Jupiter was all that was left of the night when Koko and I went walking this morning under a sky that was more clear than clouds. Waialeale, hidden for days, stood revealed in all her glory, with just a few wisps that lifted before the sun rose, sending v-shaped shafts of pink and gold light up into the heavens, as mist floated in distant pastures.
Ran into Andy on the road, and we talked briefly about the planning commission, because I’d run into our mutual friend Jimmy Nishida, who serves on that panel, yesterday.
Jimmy was saying what planner Keith Nitta told me before he retired: that nobody expected Kauai would go this way, attracting super rich investors with a penchant for mansions on the beach and agricultural estates. And the county is moving slowly, if at all, to close loopholes in the laws and change earlier planning processes that make it possible for much of this growth to happen.
It seems even the failing and flailing U.S. economy won’t save us. Jimmy said a new batch of condos on Maui, with the lowest priced at $800,000, sold quickly to European investors lured by the weak dollar.
I think a lot of people are alarmed by this trend, which is not only changing the landscape, but the social fabric of our island, turning it into a place of haves and have nots, where the haves don’t want much to do with anybody else. Jimmy said even some of the planning commissioners who represented business interests are freaked out by the type and pace of development that Kauai is seeing.
So what will come of that smoldering sentiment?
Some are worried it might flare up, even blow up, into public demonstrations that could turn into confrontations with the police, and our new chief, Darryl Perry, whom I interviewed yesterday — and liked — is one of them.
I questioned him about the request to purchase what the The Garden Island called “riot gear,” and what Perry termed “safety and protective gear,” asking why he thought such equipment was needed on Kauai, or if this was part of a national trend toward beefing up police forces.
”This is partly in response to changing times. We’re not that sleepy old Kauai we were before. There is a group of people on this island who hold very definite views about how the island should be and they are determined to demonstrate and be very vocal about those views. If, in the future, they become more aggressive toward police officers and other people, we want to make sure we’re prepared. Preparation is the key. I don’t like to think of it as riot gear but safety or protective gear to keep our officers and innocent bystanders safe.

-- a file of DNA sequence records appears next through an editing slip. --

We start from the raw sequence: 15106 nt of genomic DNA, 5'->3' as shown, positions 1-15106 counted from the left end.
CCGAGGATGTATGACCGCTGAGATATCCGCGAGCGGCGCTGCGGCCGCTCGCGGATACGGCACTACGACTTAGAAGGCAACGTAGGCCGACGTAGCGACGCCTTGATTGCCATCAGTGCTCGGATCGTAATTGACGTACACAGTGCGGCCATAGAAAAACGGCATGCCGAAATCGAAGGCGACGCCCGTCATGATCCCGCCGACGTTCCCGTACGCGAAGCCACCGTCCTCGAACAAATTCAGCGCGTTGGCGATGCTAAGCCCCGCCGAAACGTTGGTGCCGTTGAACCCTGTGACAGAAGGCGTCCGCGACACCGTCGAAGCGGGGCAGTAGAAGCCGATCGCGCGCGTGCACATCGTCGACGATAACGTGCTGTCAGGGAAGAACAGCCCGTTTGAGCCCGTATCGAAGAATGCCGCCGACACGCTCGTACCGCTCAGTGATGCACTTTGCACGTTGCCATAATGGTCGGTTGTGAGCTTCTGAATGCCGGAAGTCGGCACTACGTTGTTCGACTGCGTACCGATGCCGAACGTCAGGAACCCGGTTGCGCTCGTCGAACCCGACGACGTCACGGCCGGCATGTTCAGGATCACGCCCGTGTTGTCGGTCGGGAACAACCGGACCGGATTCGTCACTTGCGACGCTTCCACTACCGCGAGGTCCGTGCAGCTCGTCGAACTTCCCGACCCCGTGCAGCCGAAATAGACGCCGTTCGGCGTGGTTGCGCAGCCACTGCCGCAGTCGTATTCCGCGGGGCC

I don’t like the word riot. It speaks of mayhem and people out of control. This is protective, for the safety of our officers and bystanders. And globally, if we look at terrorism, it’s moved to the U.S. and we just have to be prepared. We’re not an exception to the rules.”
It really struck me that the cops are afraid of the citizens, at least when the citizens are pissed off and enmasse. On the one hand, that’s the purpose of a demonstration — to exert the will of the public. But on the other, do we really want to have show downs with the cops? Is that Kauai-style, any more than cops taking us on?
I’ve had some bad encounters with a few Kauai cops over the years, but I’ve never wished them any harm. Well, maybe one or two or three individuals, but not the whole force, and certainly not over development or political issues. The politicians and decision-makers, not the cops, are the ones who should feel that particular wrath.
The Superferry protests were effective in turning back the boat, which is now languishing on its own. Brad Parsons reported that just 12 cars took the ferry from Oahu to Maui yesterday, its first day back in service, and only 15 vehicles made the return trip.
And the Maui News today reported on widespread seasickness, including this quote:
"It was one of the most miserable rides I’ve ever had,” said Kim Lane of Seattle.
With publicity and numbers like that, th Superferry won’t last long.
But there will be another issue – there are ongoing issues – and we as a community need to decide whether they’ll be best addressed fighting with cops in the street, or through the political process. In truth, I'm not convinced either approach is effective. So then the question becomes, what is?